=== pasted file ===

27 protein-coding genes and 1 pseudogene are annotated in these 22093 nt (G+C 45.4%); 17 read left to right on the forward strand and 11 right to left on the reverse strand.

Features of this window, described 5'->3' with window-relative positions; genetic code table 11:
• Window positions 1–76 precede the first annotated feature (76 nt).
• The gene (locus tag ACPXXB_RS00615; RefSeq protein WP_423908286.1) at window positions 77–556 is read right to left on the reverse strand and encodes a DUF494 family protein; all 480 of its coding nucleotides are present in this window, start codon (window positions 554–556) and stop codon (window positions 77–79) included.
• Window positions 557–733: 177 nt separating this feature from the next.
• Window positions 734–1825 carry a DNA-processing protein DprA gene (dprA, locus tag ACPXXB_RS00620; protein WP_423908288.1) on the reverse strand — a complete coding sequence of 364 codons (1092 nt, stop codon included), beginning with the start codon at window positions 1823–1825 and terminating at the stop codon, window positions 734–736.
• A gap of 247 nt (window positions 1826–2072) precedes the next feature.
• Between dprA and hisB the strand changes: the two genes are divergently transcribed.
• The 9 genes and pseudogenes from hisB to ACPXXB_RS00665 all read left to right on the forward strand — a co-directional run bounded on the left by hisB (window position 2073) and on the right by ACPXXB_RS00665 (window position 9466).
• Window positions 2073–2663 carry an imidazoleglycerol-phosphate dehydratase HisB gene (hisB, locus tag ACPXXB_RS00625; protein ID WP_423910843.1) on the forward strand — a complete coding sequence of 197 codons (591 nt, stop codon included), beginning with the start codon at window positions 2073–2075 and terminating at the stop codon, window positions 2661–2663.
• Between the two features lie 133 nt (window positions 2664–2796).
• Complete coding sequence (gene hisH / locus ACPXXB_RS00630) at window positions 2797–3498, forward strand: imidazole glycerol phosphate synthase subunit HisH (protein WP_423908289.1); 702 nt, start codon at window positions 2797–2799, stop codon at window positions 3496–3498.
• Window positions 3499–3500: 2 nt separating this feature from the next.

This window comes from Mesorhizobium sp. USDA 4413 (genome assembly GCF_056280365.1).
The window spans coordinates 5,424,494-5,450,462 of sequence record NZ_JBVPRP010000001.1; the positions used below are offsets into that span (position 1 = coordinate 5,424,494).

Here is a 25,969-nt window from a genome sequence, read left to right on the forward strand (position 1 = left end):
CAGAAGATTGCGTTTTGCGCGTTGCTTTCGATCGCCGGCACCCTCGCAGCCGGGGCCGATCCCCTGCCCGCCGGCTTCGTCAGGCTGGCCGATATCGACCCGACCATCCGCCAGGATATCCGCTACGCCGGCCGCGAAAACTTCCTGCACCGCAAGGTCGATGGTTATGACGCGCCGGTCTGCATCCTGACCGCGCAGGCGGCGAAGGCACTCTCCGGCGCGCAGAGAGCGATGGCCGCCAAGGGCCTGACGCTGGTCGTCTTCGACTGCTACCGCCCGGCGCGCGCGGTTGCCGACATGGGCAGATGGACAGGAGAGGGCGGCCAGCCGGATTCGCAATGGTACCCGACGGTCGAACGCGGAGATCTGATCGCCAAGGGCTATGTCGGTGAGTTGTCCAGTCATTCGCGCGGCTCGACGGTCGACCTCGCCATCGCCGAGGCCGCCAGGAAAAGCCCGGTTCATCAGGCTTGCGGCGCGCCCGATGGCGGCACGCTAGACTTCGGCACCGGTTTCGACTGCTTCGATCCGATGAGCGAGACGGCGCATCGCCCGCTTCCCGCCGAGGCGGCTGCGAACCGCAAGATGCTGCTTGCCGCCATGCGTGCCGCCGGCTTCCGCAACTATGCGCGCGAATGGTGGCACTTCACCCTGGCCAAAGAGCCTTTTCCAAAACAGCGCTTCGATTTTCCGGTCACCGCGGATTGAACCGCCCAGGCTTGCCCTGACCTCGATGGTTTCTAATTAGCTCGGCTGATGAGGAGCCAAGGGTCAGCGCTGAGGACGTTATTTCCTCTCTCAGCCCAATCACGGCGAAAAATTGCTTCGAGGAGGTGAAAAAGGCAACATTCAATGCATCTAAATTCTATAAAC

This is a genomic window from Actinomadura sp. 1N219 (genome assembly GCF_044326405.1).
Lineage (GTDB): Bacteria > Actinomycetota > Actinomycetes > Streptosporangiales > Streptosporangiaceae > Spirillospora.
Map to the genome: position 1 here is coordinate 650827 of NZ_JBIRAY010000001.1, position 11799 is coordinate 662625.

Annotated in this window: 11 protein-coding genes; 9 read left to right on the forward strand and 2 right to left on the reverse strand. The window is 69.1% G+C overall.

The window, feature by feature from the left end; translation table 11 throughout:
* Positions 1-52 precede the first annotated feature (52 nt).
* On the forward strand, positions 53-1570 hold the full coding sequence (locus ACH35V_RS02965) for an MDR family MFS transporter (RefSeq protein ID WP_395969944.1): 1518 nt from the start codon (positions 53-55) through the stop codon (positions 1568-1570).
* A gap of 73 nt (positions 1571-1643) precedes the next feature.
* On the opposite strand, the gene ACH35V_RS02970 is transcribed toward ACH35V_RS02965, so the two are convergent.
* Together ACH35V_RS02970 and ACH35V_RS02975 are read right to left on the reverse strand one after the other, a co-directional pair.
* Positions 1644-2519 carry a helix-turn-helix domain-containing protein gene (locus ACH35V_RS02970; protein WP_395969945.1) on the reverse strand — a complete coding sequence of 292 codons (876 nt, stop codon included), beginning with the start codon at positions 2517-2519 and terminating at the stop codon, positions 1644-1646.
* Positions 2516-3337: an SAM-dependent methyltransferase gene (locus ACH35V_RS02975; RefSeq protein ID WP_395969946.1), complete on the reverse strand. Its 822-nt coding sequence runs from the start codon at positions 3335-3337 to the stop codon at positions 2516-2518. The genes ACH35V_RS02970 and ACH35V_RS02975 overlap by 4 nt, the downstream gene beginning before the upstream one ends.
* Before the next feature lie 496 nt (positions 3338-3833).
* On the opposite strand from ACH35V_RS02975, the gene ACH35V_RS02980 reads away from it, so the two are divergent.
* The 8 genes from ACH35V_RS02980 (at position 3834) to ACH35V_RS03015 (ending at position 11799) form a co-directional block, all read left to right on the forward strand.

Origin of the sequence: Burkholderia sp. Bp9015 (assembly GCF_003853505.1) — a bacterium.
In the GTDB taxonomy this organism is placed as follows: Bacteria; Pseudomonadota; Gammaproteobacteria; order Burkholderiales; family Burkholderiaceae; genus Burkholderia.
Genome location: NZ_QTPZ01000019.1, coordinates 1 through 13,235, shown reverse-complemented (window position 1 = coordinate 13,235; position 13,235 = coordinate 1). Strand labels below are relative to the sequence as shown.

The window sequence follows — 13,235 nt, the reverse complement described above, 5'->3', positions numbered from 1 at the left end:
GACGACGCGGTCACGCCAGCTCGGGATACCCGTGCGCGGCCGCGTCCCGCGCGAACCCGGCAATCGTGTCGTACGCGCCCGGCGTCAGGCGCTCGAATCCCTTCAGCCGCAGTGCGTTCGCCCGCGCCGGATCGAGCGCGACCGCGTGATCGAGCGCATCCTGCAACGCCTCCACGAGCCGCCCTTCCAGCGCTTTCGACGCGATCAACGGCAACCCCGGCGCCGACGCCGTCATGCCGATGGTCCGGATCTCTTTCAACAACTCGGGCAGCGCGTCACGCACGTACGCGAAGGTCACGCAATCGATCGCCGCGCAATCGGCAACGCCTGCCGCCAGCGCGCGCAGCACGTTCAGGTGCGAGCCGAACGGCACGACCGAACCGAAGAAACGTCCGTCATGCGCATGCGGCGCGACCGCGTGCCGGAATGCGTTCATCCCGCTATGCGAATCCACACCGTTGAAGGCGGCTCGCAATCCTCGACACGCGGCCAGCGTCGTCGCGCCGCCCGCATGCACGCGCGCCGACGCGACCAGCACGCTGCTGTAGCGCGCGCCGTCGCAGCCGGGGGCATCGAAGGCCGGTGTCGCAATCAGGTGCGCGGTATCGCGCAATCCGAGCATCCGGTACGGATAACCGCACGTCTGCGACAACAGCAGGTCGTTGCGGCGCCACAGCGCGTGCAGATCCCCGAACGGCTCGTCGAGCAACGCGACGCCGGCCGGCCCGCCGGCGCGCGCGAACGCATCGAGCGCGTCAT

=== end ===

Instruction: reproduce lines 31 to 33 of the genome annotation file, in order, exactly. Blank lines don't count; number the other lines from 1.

* On the opposite strand from ACH35V_RS02975, the gene ACH35V_RS02980 reads away from it, so the two are divergent.
* The 8 genes from ACH35V_RS02980 (at position 3834) to ACH35V_RS03015 (ending at position 11799) form a co-directional block, all read left to right on the forward strand.

Origin of the sequence: Burkholderia sp. Bp9015 (assembly GCF_003853505.1) — a bacterium.